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The international system of units consists of a set of units together with a set of prefixes. The units of SI can be divided into two subsets. There are the seven base units. Each of these base units are nominally dimensionally independent. From these seven base units several other units are derived. In addition to the SI units there are also a set of non-SI units accepted for use with SI.SI base units NameSymbolQuantitymetremlengthkilogramkgmasssecondstimeampereAelectric currentkelvinKthermodynamic temperaturemolemolamount of substancecandelacdluminous intensityA prefix may be added to units to produce a multiple of the original unit. All multiples are integer powers of ten. For example, kilo- denotes a multiple of a thousand and milli- denotes a multiple of a thousandth hence there are one thousand millimetres to the metre and one thousand metres to the kilometre. The prefixes are never combined: a millionth of a kilogram is a milligram not a microkilogram.SI Prefixes Nameyotta-zetta-exa-peta-tera-giga-mega-kilo-hecto-deca-SymbolYZEPTGMkhdaFactor10241021101810151012109106103102101Namedeci-centi-milli-micro-nano-pico-femto-atto-zepto-yocto-SymboldcmµnpfazyFactor10-110-210-310-610-910-1210-1510-1810-2110-24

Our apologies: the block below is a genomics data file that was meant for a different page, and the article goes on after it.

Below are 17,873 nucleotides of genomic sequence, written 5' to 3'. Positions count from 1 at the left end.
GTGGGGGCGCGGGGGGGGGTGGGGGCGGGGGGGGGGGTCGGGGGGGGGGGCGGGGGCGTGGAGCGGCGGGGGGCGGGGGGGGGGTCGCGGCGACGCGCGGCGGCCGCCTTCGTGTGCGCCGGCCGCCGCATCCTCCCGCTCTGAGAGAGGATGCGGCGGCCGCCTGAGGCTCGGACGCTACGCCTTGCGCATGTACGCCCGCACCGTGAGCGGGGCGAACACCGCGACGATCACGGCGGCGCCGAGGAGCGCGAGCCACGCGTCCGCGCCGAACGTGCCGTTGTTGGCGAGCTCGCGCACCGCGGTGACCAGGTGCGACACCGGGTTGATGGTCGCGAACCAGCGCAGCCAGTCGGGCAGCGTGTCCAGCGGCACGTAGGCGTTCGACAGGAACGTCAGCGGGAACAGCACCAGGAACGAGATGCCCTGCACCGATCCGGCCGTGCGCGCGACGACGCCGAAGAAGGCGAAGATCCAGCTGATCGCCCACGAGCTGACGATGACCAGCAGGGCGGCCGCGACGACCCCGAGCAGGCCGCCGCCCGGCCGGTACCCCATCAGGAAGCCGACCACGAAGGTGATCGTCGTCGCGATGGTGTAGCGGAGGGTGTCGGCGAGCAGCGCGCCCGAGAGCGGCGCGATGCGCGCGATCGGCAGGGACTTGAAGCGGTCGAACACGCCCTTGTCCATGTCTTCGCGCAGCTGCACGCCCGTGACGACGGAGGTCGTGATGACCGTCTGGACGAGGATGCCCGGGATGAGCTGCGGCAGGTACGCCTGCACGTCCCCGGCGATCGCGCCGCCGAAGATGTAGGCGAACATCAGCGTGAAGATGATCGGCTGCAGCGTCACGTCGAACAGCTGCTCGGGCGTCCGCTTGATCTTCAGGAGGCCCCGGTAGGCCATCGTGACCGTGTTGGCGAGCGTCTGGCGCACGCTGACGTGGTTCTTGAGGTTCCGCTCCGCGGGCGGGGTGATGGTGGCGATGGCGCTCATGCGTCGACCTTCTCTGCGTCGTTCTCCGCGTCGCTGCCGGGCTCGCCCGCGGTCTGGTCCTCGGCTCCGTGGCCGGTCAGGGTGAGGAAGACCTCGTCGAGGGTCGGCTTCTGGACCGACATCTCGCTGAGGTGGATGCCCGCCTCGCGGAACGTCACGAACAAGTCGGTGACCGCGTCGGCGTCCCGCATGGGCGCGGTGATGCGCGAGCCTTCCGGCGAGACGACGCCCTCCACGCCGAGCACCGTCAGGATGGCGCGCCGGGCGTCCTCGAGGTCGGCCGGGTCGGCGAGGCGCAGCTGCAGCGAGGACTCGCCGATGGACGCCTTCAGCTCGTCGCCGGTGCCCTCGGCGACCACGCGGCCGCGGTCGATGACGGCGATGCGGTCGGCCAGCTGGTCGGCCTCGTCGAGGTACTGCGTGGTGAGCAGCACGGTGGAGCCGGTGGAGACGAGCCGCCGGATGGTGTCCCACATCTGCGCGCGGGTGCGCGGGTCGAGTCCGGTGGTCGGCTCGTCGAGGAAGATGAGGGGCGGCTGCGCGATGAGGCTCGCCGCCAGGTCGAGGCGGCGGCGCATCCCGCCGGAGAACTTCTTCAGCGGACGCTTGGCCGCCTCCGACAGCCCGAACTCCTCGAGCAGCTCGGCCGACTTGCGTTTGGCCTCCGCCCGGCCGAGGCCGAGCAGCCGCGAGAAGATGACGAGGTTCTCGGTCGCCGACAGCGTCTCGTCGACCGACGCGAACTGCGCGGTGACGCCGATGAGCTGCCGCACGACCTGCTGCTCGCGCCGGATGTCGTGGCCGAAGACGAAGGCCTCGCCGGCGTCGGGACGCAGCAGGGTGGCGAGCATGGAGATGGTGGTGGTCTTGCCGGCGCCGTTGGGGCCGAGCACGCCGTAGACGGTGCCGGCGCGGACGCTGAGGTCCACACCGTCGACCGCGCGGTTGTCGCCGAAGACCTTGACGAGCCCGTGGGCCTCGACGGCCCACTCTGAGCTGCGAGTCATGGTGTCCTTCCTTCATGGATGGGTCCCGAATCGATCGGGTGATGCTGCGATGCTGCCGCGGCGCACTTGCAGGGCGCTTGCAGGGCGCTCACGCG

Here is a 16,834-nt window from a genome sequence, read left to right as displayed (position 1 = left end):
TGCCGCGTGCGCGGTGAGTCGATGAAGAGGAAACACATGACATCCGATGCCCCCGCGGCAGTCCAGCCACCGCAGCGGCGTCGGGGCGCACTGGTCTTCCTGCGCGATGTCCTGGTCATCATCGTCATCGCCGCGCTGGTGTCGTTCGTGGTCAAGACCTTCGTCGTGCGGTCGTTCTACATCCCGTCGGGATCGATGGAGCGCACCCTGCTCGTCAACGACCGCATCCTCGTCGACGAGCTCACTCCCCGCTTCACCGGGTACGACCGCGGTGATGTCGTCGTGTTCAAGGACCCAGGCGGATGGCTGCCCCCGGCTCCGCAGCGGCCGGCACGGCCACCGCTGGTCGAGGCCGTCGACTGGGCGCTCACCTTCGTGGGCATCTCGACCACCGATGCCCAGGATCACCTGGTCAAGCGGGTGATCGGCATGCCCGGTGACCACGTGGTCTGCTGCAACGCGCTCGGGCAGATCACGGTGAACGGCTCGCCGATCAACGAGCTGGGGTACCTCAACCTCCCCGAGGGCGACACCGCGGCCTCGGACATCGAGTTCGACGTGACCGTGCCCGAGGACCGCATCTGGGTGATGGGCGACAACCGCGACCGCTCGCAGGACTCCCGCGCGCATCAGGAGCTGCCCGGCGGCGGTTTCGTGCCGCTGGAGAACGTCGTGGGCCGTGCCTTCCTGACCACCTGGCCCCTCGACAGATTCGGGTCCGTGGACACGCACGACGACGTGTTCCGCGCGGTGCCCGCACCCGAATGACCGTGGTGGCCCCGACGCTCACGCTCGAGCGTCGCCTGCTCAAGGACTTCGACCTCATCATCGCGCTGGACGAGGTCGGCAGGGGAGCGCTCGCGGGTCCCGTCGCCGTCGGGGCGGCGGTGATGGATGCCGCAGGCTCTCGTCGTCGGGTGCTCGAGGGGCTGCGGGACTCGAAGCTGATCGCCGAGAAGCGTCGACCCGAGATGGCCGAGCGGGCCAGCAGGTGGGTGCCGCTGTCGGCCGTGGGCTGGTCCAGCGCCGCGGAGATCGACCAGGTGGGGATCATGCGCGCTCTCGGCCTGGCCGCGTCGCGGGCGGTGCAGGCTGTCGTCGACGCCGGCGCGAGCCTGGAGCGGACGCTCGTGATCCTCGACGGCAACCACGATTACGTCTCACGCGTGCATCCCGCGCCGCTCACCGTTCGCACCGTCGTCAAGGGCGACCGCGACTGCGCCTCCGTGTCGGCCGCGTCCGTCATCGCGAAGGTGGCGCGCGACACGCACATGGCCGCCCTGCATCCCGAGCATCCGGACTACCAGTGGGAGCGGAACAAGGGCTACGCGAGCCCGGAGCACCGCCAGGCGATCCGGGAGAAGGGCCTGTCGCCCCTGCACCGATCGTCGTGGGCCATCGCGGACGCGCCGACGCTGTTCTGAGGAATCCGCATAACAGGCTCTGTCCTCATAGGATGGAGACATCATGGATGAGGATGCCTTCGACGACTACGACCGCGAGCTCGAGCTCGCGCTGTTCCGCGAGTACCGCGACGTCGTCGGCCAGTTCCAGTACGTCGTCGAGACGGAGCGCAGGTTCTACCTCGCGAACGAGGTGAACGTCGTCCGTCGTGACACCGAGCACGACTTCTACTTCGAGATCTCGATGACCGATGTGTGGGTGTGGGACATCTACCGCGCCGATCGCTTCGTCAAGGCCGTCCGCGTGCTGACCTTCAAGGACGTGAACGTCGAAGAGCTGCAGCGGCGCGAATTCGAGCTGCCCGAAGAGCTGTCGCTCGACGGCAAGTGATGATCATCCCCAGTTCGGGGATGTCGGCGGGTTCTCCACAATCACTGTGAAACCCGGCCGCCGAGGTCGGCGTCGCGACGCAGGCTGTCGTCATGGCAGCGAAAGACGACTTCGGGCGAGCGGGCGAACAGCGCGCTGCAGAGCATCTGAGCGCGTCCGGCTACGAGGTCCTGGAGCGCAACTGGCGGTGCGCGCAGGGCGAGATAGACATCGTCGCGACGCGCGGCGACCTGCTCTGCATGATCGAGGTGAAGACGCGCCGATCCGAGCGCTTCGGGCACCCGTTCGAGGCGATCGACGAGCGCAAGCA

This does not answer my question of why nanometer are the preferred measurement?
It's not just engineers and such who use powers of 10 that are multiples of 3, most English speakers do to. Thousands, millions and billions all have words for them in English in a way that 10000 (for example) doesn't.A nanometre is a billionth of a metre; 10^-10 of a metre would be a hundred thrillionths of a metre or a tenth of a billionth of a metre. I don't see that as a particularly logical choice.
... but for counting years we use(d) centuries rather than millennia (millenniums ?) e.g. 1985 was read nineteen (hundred) eightyfive rather than onethousand ninehundred eightyfive.